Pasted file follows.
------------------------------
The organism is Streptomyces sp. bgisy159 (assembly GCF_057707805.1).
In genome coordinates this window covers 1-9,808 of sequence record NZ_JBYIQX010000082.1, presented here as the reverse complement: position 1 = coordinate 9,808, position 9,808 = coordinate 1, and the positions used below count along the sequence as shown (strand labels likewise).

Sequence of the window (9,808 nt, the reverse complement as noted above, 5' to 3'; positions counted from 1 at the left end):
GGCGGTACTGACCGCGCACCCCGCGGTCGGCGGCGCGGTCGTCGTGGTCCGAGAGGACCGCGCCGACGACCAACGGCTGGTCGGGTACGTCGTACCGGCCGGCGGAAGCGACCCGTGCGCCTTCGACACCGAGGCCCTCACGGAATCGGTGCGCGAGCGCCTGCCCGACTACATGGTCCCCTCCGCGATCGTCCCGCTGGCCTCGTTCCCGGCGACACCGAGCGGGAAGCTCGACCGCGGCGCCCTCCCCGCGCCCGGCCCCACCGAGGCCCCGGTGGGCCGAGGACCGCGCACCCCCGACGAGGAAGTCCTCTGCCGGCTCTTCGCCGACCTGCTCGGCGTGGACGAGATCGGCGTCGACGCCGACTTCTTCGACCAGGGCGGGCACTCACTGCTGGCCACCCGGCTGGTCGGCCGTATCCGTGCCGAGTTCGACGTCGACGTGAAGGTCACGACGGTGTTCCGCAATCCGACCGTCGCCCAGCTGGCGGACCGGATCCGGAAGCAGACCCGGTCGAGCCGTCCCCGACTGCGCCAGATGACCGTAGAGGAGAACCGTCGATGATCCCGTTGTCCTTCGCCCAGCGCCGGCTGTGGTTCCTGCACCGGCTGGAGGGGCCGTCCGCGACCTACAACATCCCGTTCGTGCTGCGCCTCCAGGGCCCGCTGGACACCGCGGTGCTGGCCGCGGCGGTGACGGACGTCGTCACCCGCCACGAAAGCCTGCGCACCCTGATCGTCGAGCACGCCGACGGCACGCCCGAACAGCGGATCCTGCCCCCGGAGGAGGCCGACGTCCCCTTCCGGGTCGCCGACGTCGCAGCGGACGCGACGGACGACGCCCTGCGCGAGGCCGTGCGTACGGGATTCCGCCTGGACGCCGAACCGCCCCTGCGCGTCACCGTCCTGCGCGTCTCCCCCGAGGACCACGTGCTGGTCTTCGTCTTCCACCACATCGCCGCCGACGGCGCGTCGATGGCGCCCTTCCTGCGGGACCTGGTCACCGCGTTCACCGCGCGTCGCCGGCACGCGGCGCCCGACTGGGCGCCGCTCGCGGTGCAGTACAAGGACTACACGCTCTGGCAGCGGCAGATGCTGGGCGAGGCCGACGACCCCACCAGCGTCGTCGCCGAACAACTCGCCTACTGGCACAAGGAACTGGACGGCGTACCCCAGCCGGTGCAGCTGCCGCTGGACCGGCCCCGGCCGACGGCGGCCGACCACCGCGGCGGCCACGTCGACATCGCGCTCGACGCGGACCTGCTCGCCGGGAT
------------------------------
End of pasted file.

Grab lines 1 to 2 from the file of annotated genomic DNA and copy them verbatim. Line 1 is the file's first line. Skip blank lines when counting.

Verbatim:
The organism is Streptomyces sp. bgisy159 (assembly GCF_057707805.1).
In genome coordinates this window covers 1-9,808 of sequence record NZ_JBYIQX010000082.1, presented here as the reverse complement: position 1 = coordinate 9,808, position 9,808 = coordinate 1, and the positions used below count along the sequence as shown (strand labels likewise).